- All personal data to be transferred physically, whether in hard copy form or on
removable electronic media shall be transferred in a suitable container marked
Data Security – Disposal
When any personal data is to be erased or otherwise disposed of for any reason
(including where copies have been made and are no longer needed), it should be
securely deleted and disposed of.
Data Security – Use of Personal Data
The Organisation shall ensure that the following measures are taken with respect to the
use of personal data:
- No personal data may be shared informally and if an employee, agent, sub-
contractor, or other party working on behalf of the Organisation requires access
to any personal data that they do not already have access to, such access
should be formally requested from Susan Sinclair, firstname.lastname@example.org (Data Champion).
- No personal data may be transferred to any employees, agents, contractors,
or other parties, whether such parties are working on behalf of the Company or not, without the authorisation of Susan Sinclair, email@example.com (Data Champion).
- Personal data must be handled with care at all times and should not be left
unattended or on view to unauthorised employees, agents, subcontractors, or
other parties at any time;
- If personal data is being viewed on a computer screen and the computer in
question is to be left unattended for any period of time, the user must lock the
computer and screen before leaving it; and
- Where personal data held by the Organisation is used for marketing purposes, it
shall be the responsibility of Susan Sinclair,( Data Champion) to ensure that the appropriate
consent is obtained and that no data subjects have opted out, whether directly
or via a third-party service such as the TPS.
Data Security – IT Security
The Organisation shall ensure that the following measures are taken with respect to IT
and information security:
- All passwords used to protect personal data should be changed regularly and
should not use words or phrases that can be easily guessed or otherwise
compromised. All passwords must contain a combination of uppercase and
lowercase letters, numbers, and symbols. [All software used by the Organisation
is designed to require such passwords.];
- All software (including, but not limited to, applications and operating systems)
shall be kept up-to- date. The Organisation’s IT staff/company shall be responsible for
installing any and all security-related updates to the website, after the updates are made available by the publisher or manufacturer.
The Organisation shall ensure that the following measures are taken with respect to the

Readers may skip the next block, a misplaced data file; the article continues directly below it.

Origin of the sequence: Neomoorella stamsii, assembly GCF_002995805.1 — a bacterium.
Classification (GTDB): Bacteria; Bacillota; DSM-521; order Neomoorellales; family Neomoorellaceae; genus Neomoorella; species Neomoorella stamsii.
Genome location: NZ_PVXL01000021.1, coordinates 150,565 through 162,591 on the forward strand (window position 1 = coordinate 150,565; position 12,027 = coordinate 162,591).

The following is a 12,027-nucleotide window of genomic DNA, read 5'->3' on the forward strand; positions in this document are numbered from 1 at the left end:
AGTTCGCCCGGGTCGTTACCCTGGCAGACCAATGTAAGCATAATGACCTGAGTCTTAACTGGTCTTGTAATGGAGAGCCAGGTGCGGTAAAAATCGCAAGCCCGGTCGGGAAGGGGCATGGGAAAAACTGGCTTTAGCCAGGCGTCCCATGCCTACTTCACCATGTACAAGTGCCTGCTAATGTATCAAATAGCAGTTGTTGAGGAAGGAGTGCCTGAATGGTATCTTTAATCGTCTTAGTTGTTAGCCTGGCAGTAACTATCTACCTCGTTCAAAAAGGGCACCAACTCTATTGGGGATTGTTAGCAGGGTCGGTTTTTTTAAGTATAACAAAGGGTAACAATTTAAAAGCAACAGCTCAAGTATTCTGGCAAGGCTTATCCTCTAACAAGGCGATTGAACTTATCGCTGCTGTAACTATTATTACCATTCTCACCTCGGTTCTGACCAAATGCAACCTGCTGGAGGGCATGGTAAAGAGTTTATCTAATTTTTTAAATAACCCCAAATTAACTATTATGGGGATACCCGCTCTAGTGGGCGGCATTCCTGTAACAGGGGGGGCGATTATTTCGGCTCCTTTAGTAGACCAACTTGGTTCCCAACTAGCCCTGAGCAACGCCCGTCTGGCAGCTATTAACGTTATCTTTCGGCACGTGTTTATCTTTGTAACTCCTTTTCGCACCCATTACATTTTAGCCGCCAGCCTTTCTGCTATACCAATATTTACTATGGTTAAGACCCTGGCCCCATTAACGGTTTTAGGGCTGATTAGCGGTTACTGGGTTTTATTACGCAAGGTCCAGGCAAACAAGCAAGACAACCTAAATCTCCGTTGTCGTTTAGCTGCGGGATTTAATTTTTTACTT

collection, holding, and processing of personal data:
- All employees, agents, contractors, volunteers, Trustees or other parties working on behalf of the Organisation shall be made fully aware of both their individual responsibilities, the Organisation’s responsibilities under the GDPR , and under this Policy, and shall be provided with a copy of this Policy;
- Only employees, agents, subcontractors, or other parties working on behalf of
the Organisation that need access to, and use of, personal data in order to carry
out their assigned duties correctly shall have access to personal data held by
The Organisation ;
- All employees, agents, contractors, Trustees, volunteers or other parties working on behalf of the Organisation handling personal data will be appropriately trained to do so. All employees to attend relevant trainings and workshops aimed at improving knowledge and understanding of the Regulation and how to implement it in their day to day activities. All Employees to ensure that they understand the provisions of the Regulation and understand their responsibilities in relation to personal information that they may process while undertaking their duties.
- All employees, agents, contractors, Trustees, Volunteers, or other parties working on behalf of the Organisation handling personal data will be appropriately supervised;
- All employees, agents, contractors, Trustees, Volunteers, or other parties working on behalf of the Organisation handling personal data shall be required and encouraged to exercise care, caution, and discretion when discussing work-related matters that relate to personal data, whether in the workplace or otherwise:
-Al files and documents containing personal data held on paper, electronically or otherwise are kept secure at all times and protected against unauthorised, unlawful loss or disclosure.
-All electronic files, documents and emails, computer systems where personal data can be accessed are password protected at all times and in such a manner that the password cannot be easily compromised.
-Employees safely log-out of any systems, networks, apps, laptops other mobile devices if they are to leave such systems unattended for long periods of time and at the end of each working day, to reduce the risk of breach or data hacking.
-All drawers and cabinets containing personal data are securely locked at all times.
-Personal data is not disclosed verbally, in writing, via email, web or any other means accidentally or otherwise to an unauthorised third party.
-All data is collected via approved processes and procedures which have been signed off and approved by the Data Champion (Susan Sinclair).
-Data Champion (Susan Sinclair) is consulted and made aware of any new personal data the member of staff or team intends to collect for any given purpose to ensure these are covered by APWA UK data protection policies and procedures.